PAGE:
It captures a moment during a partial eclipse, with Phobos just jutting into Mars's view of the sun.
But while Mars may be a little further away from the sun than we are here on Earth, it would still be damaging to look directly into its light.


If Curiosity pointed its regular lens straight at the sun, it could have been destroyed.
Image

This is Curiosity's Alpha Particle X-Ray Spectrometer, one of the many devices used by the rover to record Mars's landscape

So instead the rover used a neutral density filter, cutting down the sun's intensity by a factor of 1,000, according to NBC News.


Curiosity took hundreds of images during the partial eclipse, and is set to take more during another eclipse involving Deimos, Mars's other moon.


However, most have not yet been beamed back to Earth, given the limitations on the rover's ability to transmit data.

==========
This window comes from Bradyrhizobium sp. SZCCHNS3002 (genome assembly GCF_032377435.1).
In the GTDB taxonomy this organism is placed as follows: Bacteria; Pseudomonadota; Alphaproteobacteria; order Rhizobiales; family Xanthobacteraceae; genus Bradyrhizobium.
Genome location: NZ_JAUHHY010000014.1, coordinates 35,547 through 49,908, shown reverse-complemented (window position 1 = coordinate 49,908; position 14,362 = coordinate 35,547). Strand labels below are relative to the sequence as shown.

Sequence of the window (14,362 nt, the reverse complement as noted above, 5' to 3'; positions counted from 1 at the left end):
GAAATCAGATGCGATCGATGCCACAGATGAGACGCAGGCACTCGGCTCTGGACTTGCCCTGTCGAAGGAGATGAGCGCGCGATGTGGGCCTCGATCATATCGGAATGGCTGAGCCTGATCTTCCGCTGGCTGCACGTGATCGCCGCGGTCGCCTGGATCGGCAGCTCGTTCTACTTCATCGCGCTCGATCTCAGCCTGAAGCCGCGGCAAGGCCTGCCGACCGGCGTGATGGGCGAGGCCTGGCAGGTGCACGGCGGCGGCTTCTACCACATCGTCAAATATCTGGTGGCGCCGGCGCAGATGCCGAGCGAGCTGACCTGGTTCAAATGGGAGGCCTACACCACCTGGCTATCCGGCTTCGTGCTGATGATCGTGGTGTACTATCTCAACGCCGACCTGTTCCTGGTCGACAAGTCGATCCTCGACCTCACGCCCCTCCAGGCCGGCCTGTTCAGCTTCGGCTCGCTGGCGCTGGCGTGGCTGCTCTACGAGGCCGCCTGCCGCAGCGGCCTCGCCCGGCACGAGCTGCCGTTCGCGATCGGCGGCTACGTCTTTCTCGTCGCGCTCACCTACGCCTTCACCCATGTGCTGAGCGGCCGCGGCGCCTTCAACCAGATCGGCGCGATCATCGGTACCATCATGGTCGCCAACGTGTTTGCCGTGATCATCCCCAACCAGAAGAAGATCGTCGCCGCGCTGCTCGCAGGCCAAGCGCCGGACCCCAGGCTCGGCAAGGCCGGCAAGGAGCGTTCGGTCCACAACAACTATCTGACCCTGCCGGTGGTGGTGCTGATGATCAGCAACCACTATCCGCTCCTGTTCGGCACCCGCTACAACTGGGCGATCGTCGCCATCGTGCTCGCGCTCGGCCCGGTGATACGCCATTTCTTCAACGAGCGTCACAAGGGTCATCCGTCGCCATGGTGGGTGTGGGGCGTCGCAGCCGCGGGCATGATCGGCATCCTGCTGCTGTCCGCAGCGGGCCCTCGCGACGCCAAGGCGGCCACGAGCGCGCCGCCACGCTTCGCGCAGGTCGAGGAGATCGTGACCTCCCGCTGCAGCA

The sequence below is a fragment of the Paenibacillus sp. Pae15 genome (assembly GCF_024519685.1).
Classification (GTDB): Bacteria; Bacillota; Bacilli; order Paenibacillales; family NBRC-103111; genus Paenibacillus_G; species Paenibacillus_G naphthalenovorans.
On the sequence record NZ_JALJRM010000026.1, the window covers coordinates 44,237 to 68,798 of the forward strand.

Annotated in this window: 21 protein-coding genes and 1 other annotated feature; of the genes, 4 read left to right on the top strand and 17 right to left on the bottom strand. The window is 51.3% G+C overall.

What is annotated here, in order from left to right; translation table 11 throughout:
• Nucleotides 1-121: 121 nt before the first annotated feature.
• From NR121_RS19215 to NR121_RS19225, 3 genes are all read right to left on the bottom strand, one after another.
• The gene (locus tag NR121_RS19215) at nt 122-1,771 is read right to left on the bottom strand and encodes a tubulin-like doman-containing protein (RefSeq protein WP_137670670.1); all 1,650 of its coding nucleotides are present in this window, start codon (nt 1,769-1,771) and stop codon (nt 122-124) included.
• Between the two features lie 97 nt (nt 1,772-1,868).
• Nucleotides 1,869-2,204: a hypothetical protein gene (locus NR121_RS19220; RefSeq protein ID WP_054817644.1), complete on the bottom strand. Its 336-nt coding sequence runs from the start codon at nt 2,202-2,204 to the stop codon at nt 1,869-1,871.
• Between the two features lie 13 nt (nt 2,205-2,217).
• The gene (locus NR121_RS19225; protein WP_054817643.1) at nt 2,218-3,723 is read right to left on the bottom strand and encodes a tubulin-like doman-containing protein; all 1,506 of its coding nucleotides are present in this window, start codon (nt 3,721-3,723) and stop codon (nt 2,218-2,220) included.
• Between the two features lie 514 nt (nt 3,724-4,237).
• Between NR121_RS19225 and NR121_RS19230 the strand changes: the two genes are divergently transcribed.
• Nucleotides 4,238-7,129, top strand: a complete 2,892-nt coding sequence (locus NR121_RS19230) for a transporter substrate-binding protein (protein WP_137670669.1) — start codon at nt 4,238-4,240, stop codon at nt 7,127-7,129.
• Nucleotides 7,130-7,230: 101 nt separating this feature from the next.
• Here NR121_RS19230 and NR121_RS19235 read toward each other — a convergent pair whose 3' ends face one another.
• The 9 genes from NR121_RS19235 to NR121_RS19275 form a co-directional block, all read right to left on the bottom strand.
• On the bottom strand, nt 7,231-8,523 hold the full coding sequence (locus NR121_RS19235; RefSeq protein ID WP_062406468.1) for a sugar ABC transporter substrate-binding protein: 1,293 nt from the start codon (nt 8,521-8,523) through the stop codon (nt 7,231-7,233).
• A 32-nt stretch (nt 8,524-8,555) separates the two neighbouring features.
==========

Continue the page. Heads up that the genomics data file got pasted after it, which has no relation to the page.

When Curiosity does get round to sending all the pictures to home base, they can be cut together to compose a film of the whole eclipse.

source: http://www.dailymail.co.uk/sciencetech/ ... ds-newsxml


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 Post subject: Re: Curiosity - Nasa ready to launch Mars rover
PostPosted: 08 Oct 2012, 20:49 
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NASA Mars Curiosity Rover Prepares to Study Martian Soil
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October 04, 2012

PASADENA, Calif. -- NASA's Curiosity rover is in a position on Mars where scientists and engineers can begin preparing the rover to take its first scoop of soil for analysis.

Curiosity is the centerpiece of the two-year Mars Science Laboratory mission. The rover's ability to put soil samples into analytical instruments is central to assessing whether its present location on Mars, called Gale Crater, ever offered environmental conditions favorable for microbial life. Mineral analysis can reveal past environmental conditions. Chemical analysis can check for ingredients necessary for life.